If you’ve heard don’t take things so personally more than once, it’s likely you’re an oppressed stepmother. If you’ve opened the doorway of your home to children who breezed past and didn’t say hello, it’s likely you’re an oppressed stepmother. If you’ve been told, you’re not my mother because you gave an opinion about the schedule or chores that needed doing to keep the house running, it’s likely you’re an oppressed stepmother. Many books written for stepmothers compound the problem further by outlining all the ways a stepmother should change her behavior so as to not offend anyone, so as to be included, and so as to ensure her stepfamily has a happy life.

But, it’s not the stepmother’s job to become un-oppressed! She’s not the one doing the oppressing, at least not in the beginning. I’ve seen some stepmothers become oppressive because it’s the way they know to survive the situation.

It is time to dive into this subject of oppression and dissect it. Let’s read the books that describe the stepfamily situation as it is, not as the fairy tale we want to live within (look for my annotated book list this year). Then, let’s work together toward behavior that includes everyone in the family. If we already know stepfamilies form on the foundation of grief from a family divorce, then we already have the basis from which to work toward the well-being of every member in the stepfamily group. What are we waiting for?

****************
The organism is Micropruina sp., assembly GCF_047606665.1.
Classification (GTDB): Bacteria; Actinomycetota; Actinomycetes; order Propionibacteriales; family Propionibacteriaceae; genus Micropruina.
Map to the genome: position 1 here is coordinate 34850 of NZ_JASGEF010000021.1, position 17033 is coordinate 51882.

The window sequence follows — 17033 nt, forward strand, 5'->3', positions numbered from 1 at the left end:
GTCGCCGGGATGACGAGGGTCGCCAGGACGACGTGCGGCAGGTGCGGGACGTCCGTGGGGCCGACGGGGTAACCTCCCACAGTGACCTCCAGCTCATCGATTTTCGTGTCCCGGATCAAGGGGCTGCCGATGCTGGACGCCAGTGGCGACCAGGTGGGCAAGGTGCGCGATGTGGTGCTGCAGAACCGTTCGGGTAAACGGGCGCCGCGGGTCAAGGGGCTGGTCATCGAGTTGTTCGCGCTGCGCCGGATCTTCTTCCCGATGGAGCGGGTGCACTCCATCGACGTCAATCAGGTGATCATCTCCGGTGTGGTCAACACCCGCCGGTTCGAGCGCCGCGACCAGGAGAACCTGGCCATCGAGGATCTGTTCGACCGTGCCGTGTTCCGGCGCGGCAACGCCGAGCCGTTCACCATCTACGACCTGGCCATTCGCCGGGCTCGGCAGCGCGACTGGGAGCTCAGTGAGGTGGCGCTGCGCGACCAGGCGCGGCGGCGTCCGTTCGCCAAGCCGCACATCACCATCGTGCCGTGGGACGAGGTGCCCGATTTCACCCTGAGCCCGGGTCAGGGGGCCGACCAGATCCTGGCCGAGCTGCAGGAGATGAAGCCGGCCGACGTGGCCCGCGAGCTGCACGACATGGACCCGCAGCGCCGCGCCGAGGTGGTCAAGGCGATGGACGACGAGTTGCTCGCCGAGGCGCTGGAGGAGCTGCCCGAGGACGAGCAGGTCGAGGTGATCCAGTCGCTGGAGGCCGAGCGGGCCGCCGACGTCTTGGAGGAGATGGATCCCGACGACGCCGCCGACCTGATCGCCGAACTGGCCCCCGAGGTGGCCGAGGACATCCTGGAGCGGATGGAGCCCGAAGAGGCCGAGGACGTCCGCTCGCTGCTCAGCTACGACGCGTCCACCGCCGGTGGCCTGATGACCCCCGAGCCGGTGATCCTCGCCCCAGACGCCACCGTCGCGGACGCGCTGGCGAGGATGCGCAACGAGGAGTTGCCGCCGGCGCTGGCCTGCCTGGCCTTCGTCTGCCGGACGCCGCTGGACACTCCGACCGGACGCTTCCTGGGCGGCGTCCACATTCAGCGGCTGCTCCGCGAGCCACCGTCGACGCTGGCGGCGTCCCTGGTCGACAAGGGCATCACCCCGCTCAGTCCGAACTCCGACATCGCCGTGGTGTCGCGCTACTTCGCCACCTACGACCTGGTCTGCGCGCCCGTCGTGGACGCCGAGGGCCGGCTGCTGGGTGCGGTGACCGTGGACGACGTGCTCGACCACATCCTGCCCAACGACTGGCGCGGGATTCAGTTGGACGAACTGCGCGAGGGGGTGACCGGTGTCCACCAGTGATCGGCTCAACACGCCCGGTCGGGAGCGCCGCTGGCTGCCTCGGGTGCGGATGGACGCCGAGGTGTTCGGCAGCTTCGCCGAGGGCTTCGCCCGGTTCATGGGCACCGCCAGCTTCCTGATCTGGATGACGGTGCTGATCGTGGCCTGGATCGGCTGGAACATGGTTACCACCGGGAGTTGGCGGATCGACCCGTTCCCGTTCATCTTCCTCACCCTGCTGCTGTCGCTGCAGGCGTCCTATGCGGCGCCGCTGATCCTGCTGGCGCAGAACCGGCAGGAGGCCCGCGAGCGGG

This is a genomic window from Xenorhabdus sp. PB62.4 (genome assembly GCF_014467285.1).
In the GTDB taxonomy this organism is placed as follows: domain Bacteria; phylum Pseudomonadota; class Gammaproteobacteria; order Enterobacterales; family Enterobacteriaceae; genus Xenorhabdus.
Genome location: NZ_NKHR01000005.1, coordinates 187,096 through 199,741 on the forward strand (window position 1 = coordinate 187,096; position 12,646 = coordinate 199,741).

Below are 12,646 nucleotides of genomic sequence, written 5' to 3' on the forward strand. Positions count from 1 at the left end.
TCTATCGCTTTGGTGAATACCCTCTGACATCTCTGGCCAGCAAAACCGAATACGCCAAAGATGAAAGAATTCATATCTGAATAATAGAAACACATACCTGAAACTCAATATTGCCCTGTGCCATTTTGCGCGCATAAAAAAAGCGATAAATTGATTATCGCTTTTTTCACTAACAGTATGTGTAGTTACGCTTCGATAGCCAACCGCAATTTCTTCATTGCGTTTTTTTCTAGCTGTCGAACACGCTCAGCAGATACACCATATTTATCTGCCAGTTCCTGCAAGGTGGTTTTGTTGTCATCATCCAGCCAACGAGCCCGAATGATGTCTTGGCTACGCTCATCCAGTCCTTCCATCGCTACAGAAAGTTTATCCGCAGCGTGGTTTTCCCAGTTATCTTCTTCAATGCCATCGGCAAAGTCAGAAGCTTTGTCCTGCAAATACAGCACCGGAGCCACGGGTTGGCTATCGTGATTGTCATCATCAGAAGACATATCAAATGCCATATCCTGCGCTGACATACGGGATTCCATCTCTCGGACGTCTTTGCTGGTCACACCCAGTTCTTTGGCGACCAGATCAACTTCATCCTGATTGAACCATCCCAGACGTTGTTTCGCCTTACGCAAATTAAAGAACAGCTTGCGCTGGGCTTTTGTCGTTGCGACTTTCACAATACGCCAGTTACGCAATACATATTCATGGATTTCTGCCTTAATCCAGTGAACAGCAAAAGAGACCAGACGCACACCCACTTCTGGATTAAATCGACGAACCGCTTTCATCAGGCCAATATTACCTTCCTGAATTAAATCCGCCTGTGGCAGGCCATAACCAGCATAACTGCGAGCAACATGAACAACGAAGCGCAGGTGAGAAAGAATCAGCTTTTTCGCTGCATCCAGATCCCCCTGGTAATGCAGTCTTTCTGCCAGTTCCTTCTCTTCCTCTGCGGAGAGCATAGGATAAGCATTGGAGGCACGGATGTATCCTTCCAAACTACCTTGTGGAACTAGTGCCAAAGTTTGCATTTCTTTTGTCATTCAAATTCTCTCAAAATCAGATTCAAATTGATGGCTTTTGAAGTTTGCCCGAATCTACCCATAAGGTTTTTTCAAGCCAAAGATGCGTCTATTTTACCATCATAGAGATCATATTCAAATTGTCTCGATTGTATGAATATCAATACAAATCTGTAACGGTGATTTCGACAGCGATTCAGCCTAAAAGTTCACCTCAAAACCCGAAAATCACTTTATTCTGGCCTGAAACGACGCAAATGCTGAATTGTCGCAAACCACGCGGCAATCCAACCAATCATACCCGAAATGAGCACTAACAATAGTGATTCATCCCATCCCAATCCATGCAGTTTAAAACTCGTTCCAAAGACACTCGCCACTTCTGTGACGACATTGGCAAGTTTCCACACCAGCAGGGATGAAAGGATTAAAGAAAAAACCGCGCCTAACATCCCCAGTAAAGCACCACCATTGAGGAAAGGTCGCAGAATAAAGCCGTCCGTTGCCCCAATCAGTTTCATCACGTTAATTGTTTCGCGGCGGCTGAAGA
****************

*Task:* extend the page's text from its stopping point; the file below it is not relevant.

Wouldn’t it be amazing if mothers stood beside stepmothers and said, it’s not right what we are calling stepmothers, its not right how we are treating them. And if a mother demonstrated to her children what it meant to treat the stepmother with respect? We need more mothers like this.